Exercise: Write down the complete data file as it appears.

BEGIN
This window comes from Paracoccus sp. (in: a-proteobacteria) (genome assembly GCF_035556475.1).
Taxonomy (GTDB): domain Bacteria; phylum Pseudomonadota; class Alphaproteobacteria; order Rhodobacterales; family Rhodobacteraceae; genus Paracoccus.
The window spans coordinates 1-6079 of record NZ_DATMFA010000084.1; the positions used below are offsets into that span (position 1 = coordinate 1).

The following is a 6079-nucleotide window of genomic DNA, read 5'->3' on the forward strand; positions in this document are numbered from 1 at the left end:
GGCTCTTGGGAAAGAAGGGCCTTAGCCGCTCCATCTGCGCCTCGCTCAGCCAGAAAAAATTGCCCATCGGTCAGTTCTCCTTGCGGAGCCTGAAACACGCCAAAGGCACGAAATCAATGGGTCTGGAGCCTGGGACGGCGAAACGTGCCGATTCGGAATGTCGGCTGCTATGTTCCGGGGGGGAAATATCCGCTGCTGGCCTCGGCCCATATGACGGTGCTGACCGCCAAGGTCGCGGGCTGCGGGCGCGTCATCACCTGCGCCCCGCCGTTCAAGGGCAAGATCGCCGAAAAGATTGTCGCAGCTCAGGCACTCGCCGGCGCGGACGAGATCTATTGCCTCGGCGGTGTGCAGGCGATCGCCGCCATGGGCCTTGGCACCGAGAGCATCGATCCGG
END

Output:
This window comes from Paracoccus sp. (in: a-proteobacteria) (genome assembly GCF_035556475.1).
Taxonomy (GTDB): domain Bacteria; phylum Pseudomonadota; class Alphaproteobacteria; order Rhodobacterales; family Rhodobacteraceae; genus Paracoccus.
The window spans coordinates 1-6079 of record NZ_DATMFA010000084.1; the positions used below are offsets into that span (position 1 = coordinate 1).

The following is a 6079-nucleotide window of genomic DNA, read 5'->3' on the forward strand; positions in this document are numbered from 1 at the left end:
GGCTCTTGGGAAAGAAGGGCCTTAGCCGCTCCATCTGCGCCTCGCTCAGCCAGAAAAAATTGCCCATCGGTCAGTTCTCCTTGCGGAGCCTGAAACACGCCAAAGGCACGAAATCAATGGGTCTGGAGCCTGGGACGGCGAAACGTGCCGATTCGGAATGTCGGCTGCTATGTTCCGGGGGGGAAATATCCGCTGCTGGCCTCGGCCCATATGACGGTGCTGACCGCCAAGGTCGCGGGCTGCGGGCGCGTCATCACCTGCGCCCCGCCGTTCAAGGGCAAGATCGCCGAAAAGATTGTCGCAGCTCAGGCACTCGCCGGCGCGGACGAGATCTATTGCCTCGGCGGTGTGCAGGCGATCGCCGCCATGGGCCTTGGCACCGAGAGCATCGATCCGG